That is why the legislator from Assam said that playing the flute before a cow can increase milk production and the Member of Parliament from Bhopal, Pragya Singh Thakur, made the incredible claim that marak shakti—slaying power—is being used against leaders of the Bharatiya Janata Party (BJP) by its rivals. Former Union Science and Technology Minister Harsh Vardhan claims before a gathering of scientists falls in the same category: He had said that the cosmologist Stephen Hawking considered Vedic theories are superior to Albert Einstein's famous theory of mass-energy equivalence. Of course, this is not true.
In fact, it is the Prime Minister who inaugurated this trend which aims to legitimise the Hindu-nationalist belief that “many discoveries of modern science and technology were known to the people of ancient India,” as he told Mumbai doctors in 2014. The mythological figure Karna and the Hindu god, Ganesha, Modi had said, were creations of cosmetic surgery and reproductive genetics “used thousands of years ago”.
Of late, a section of scientists have migrated to the saffron cause; why else would prominent space scientist and former ISRO chairman G Madhavan Nair claim that there could be water on the moon as it is claimed in some shlokas [the most popular form of verse line used in Sanskrit poetry, its metre said to be derived from Vedic literature].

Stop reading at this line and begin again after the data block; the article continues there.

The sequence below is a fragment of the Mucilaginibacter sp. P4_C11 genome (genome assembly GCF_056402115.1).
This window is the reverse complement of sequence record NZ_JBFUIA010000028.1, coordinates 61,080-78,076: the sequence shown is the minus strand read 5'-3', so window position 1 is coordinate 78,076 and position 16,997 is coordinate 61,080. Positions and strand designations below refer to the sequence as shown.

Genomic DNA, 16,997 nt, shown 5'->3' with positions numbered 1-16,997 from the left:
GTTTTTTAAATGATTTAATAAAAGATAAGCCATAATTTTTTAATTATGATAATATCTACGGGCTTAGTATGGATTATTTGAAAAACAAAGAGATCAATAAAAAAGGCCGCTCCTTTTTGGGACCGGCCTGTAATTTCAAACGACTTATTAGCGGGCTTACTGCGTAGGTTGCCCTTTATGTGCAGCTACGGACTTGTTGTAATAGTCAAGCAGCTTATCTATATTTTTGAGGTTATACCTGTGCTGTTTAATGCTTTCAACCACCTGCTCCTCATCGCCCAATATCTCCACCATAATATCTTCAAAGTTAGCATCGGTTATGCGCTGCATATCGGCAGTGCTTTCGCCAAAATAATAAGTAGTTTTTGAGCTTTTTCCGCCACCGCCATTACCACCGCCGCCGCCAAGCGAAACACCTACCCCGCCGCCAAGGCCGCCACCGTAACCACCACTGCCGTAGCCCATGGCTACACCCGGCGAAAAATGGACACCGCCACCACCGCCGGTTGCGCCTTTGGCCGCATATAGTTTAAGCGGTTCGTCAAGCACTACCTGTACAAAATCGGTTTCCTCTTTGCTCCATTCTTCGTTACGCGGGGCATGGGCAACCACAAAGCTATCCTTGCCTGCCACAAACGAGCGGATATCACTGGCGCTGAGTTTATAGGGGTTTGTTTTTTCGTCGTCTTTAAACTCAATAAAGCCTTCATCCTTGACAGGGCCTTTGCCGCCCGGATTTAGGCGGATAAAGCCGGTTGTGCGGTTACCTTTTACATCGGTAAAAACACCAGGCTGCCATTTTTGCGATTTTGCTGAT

Still, students of IIT Kharagpur had issued a statement against the police action on Anand Teltumbde, a civil rights activist, and several teachers and alumni of the institute. Perhaps they will not silently accept the sermonising they receive from leaders peddling psuedo-science in many different ways.
At the end of the first term of the BJP-led National Democratic Alliance government, more than 200 scientists appealed to Indian voters to reject intolerance, lynching, assaults, discrimination on religious grounds, or on the basis of caste, gender, language or region. When it was issued, the letter was considered and unusual move from India’s research community, who rarely male political or social interventions.
It is incumbent on the Speaker of Parliament and the President of India to promote the scientific temper and a spirit of enquiry and reform. It is not too much to expect them—even unsuccessfully—to counter the blather with a dash of sense.
Last month, India launched Chandrayaan 2, a mission to land a rover on the moon. This was considered as a significant step demonstrating scientific and engineering capacity. “It put India firmly within a select group of countries prowling the solar system for commercial, strategic, and scientific reasons,” as Pervez Hoodbhoy, the prominent Pakistani physicist and human rights activist, wrote in Dawn newspaper.
“It is natural that India’s Hindutva government should boast Chandrayaan-2 as its own achievement and claim continuation with imagined glories from Vedic times. But rightfully the credit goes elsewhere. Just imagine if history could be wound back by 70-80 years and prime minister Jawaharlal Nehru was replaced by Narendra Modi... an army of rishis [sages] would outnumber physicists. The cure for cancer would be sought in yoga while floods and earthquakes would somehow be linked to cow slaughter. Instead of devising Chandrayaan, Indian scientists would be searching for the fictitious Vimana of Ravana.
But Nehru or not, the war on science is on and cannot be fought by scientist unless India’s actual achievements in the field are re-emphasised. Ordinary students, teachers and intellectuals must question patently false claims, scrutinise them and ridicule such pearls of wisdom. This is why the students of IIT Bombay are worth emulating.
Subhash Gatade is an activist and social and political commentator. Views are personal.